As dgrid’s adoption continues to rise, one of the most common questions developers ask is how to add filtering controls. Unlike some grid implementations, dgrid does not include an out-of-the-box component implementing a user interface for filtering. This leaves some developers unsure of where to begin.

dgrid does not include a filtering module because it’s impossible to build a one-size-fits-all solution. Requirements for a filtering UI can vary widely, and advanced implementations may rely on features specific to a certain dojo/store implementation.

Creating a simple filtering interface is as easy as creating an HTML form, and updating the query property of the grid based on its input.


<form id="filterForm">
	Filter by Last Name: <input type="text" name="filter">
	<button type="submit">Filter</button>
<div id="grid"></div>


], function (dom, on, Memory, OnDemandGrid) {
	var form = dom.byId("filterForm"),
		store = new Memory({ data: [
			{ id: 1, firstName: "Bryan", lastName: "Forbes" },
			{ id: 2, firstName: "Kenneth", lastName: "Franqueiro" },
			{ id: 3, firstName: "Colin", lastName: "Snover" },
			{ id: 4, firstName: "Kris", lastName: "Zyp" }
		] }),
		grid = new OnDemandGrid({
			columns: {
				"firstName": "First Name",
				"lastName": "Last Name"
			sort: "lastName",
			store: store
		}, "grid");
	on(form, "submit", function (event) {
		var value = form.elements.filter.value;

		// Filter lastName, matching against the input text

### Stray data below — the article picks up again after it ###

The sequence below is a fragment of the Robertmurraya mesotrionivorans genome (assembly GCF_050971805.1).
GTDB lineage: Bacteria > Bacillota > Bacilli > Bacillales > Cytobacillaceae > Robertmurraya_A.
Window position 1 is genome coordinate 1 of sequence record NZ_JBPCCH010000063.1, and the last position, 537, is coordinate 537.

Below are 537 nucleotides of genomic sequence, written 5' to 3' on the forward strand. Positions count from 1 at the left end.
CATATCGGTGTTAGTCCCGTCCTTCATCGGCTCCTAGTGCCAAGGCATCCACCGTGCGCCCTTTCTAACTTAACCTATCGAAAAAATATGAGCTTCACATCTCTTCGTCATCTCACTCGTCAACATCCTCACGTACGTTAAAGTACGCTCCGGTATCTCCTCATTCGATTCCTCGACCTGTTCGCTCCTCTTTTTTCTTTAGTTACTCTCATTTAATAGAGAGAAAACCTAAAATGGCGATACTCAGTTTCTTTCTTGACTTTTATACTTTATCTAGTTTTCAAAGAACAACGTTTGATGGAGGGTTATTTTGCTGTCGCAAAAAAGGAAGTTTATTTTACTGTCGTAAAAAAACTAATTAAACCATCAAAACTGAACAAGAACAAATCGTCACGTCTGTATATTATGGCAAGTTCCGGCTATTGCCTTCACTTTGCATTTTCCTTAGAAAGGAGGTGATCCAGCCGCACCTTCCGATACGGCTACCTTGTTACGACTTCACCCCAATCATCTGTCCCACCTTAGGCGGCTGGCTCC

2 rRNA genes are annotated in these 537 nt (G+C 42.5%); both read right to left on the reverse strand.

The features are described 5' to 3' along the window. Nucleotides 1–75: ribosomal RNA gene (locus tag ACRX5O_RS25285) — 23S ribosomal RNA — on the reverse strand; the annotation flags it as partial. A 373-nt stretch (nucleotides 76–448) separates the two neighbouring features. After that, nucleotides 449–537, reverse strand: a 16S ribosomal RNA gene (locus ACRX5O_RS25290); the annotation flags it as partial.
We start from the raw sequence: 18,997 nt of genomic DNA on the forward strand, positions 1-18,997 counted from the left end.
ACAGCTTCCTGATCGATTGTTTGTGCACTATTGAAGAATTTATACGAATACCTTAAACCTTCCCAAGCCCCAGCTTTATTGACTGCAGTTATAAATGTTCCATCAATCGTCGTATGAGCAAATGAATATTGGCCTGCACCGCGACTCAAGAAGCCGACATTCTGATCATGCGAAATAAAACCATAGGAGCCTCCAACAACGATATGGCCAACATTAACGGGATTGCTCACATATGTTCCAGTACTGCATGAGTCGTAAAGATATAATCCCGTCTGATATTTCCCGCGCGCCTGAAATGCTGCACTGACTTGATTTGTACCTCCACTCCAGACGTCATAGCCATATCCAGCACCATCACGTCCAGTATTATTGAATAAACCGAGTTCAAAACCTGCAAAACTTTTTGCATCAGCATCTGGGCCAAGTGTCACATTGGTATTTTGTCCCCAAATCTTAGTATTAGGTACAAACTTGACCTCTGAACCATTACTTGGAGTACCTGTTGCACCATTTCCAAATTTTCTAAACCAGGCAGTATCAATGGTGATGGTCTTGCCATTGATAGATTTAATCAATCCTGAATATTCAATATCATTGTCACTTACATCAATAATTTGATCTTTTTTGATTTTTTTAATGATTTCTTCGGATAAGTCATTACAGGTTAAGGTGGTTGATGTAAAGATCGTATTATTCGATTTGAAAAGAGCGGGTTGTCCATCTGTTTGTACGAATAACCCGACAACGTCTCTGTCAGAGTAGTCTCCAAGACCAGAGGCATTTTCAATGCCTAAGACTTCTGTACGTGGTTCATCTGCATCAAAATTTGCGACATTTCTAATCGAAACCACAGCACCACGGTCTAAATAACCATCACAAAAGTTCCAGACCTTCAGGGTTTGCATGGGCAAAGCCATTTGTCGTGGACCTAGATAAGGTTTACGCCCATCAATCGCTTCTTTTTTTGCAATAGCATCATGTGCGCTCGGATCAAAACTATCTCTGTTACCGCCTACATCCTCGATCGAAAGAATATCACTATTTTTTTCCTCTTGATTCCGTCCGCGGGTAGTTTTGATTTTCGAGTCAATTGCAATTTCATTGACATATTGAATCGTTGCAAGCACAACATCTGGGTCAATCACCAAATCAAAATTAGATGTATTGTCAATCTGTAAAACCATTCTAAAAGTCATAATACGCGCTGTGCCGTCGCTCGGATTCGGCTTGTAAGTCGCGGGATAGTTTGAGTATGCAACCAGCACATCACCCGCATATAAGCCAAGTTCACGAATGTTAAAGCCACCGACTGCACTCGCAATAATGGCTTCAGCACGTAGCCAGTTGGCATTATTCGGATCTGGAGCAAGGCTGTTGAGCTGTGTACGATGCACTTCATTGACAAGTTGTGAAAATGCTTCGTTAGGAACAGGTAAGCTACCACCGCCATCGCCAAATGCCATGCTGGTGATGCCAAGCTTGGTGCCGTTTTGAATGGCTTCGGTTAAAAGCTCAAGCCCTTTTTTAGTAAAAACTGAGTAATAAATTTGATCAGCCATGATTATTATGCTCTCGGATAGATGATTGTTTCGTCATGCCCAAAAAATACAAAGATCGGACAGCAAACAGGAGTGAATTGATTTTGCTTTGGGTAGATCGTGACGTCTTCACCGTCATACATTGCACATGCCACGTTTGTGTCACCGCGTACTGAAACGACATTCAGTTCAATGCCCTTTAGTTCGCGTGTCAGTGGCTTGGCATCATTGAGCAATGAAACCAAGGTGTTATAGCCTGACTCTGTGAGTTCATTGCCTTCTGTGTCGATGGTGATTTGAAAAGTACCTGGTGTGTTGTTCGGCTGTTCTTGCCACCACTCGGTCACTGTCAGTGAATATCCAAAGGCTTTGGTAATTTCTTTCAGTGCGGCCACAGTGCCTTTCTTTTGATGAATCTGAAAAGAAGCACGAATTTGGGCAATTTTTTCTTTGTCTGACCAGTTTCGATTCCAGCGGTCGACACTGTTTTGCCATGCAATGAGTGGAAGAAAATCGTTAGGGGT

grid.set("query", { lastName: value });

		// Since we're using a form, prevent normal submission

The focal point of this example is the call to grid.set("query", ...). Supported by both OnDemandList and the Pagination extension, this instructs the grid to send the indicated query to the store’s query method.

Different stores support different types of query arguments; the most common format is an object containing key/value pairs, where the key indicates the field to filter by, and the value indicates what to match against. In this example, the Memory store will perform exact matches only. That doesn’t seem terribly useful, but we have a few other options, because Memory uses SimpleQueryEngine. We can update line 27 above as follows:

grid.set("query", { lastName: new RegExp(value, "i") });

This will perform a case-insensitive search for items containing the entered text anywhere within lastName. At the same time, this illustrates just how quickly a particular filtering solution can become specific to the store implementation the grid is paired with.

The simple API that dgrid provides is just the starting point — where to go from there is limited only by your imagination.